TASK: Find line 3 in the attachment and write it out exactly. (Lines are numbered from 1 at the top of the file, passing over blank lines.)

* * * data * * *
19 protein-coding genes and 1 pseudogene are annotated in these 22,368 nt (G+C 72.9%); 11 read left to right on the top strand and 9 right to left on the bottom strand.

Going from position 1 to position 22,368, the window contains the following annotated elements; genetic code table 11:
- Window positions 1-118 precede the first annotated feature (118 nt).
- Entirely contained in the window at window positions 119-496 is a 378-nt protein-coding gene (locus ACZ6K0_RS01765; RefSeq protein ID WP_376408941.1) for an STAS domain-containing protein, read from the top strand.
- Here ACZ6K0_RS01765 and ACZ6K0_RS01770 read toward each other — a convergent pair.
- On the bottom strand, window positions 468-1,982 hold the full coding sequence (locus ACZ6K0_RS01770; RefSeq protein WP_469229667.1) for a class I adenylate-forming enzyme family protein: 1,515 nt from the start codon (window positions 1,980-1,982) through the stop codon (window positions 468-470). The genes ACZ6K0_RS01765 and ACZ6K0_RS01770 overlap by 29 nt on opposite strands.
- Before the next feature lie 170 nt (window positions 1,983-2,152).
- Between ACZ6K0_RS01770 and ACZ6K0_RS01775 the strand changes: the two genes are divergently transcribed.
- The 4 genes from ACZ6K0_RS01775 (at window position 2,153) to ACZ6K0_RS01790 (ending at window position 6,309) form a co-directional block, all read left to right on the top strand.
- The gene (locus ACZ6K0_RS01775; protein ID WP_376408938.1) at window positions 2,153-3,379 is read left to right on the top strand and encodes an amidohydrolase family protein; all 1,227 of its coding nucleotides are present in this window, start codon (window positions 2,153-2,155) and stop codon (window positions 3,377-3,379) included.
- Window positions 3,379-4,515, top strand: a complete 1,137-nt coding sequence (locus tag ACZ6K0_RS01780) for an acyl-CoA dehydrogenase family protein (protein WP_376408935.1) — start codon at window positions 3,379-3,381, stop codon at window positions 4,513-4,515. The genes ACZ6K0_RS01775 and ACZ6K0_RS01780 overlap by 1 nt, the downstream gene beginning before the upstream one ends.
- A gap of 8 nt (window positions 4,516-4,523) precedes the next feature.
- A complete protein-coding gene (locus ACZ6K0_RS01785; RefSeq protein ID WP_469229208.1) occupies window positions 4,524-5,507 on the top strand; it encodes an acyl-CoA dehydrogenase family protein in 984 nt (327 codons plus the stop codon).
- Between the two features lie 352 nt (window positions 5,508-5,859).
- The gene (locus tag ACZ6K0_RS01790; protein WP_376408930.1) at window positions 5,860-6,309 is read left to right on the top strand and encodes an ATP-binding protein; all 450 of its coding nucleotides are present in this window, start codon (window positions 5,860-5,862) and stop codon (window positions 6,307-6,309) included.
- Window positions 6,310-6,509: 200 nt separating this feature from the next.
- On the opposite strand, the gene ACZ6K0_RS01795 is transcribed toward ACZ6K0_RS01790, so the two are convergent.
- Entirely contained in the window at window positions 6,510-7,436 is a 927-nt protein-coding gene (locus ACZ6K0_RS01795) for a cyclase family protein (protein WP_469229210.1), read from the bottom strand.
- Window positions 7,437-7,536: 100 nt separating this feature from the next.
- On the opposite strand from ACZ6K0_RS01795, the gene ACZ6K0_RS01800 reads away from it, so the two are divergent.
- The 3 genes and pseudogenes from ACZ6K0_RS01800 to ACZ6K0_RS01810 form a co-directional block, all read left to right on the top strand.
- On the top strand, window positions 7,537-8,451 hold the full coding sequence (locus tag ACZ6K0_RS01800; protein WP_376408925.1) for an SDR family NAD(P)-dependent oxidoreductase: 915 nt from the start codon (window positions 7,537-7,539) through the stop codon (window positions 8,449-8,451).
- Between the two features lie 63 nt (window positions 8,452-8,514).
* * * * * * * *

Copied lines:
- Window positions 1-118 precede the first annotated feature (118 nt).